HMRC Field agents or even HMRC bailiffs will make visits to the family home, although, if it is company debt, personal assets cannot be taken. The business premises can also be visited to negotiate a settlement. Company assets can be ‘seized’ for company tax debts so be aware.

HMRC may issue a Statutory Demand for sole traders and partners but not limited companies.

In practical terms the tax debt will not go beyond the Enforcement & Insolvency Team. This is the most serious unit in the UK and is based in Worthing. Any communications from any of the above must be taken very seriously but Enforcement & Insolvency will resolve the issue – one way or another. This means collection or closure.

The favourite tool of HMRC is legal action which is the Winding up Petition and threat of it. Be aware if the tax debt has gone to the winding up stage you should pay the debt or seek professional help immediately. Enforcement & Insolvency do not make idle threats. The purpose of the  Petition is not to collect the tax debt – the Petition is filed at Court to close the insolvent company.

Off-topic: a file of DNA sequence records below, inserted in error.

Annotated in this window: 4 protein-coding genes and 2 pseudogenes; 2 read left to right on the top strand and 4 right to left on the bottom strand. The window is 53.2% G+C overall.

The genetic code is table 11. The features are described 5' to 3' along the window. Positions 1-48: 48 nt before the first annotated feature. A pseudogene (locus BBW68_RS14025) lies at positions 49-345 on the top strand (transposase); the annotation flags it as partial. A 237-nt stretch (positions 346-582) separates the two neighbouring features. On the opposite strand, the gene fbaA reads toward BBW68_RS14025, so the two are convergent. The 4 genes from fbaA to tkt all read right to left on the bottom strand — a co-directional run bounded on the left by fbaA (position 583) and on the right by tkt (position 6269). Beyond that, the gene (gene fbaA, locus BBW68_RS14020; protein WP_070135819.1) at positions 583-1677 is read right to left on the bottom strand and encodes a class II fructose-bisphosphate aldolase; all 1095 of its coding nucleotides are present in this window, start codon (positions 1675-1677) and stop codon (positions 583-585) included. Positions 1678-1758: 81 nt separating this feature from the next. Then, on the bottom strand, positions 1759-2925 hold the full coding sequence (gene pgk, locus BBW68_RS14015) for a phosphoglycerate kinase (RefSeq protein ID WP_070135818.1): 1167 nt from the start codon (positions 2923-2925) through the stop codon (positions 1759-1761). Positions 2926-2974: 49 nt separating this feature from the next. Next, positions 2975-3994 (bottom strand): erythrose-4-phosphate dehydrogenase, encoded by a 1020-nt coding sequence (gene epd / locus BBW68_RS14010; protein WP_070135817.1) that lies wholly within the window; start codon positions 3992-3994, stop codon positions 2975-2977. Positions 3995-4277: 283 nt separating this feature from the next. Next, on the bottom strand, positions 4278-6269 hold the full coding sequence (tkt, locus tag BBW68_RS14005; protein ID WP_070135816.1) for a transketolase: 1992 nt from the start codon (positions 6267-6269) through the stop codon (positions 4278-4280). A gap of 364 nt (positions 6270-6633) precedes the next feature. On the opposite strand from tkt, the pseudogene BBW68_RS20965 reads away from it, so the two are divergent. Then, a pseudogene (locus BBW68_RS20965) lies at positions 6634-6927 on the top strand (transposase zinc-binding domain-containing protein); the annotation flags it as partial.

Directors are often astonished that HMRC will write off the tax and simply close the company. But when you consider HMRC’s role of enforcement it makes more sense.

HMRC will usually continue any action against the company until the company has engaged a liquidator, or held the creditors meeting. It is very rare for HMRC to attend a Creditors’ Voluntary Liquidation meeting of creditors. So generally once the liquidation has started HMRC will usually leave the liquidator to act on their behalf.

As a footnote it is worth knowing HMRC and liquidators do monitor by law directors who are considered to be serial offenders. A serial offender may be a company director who closes a company leaving debts on more than two or more occasions. Please note closing a company with debts even by dissolution would still be included.

Can I Start a new Company after Liquidation?

Unless you have received a Director’s Disqualification Order due to misconduct of some kind, there’s absolutely no reason you can’t become the director of another company straight after the liquidation.

The key caveats here are around setting up a company with a similar name, which may confuse creditors of your former company. This is covered in Section 216 of the Insolvency Act.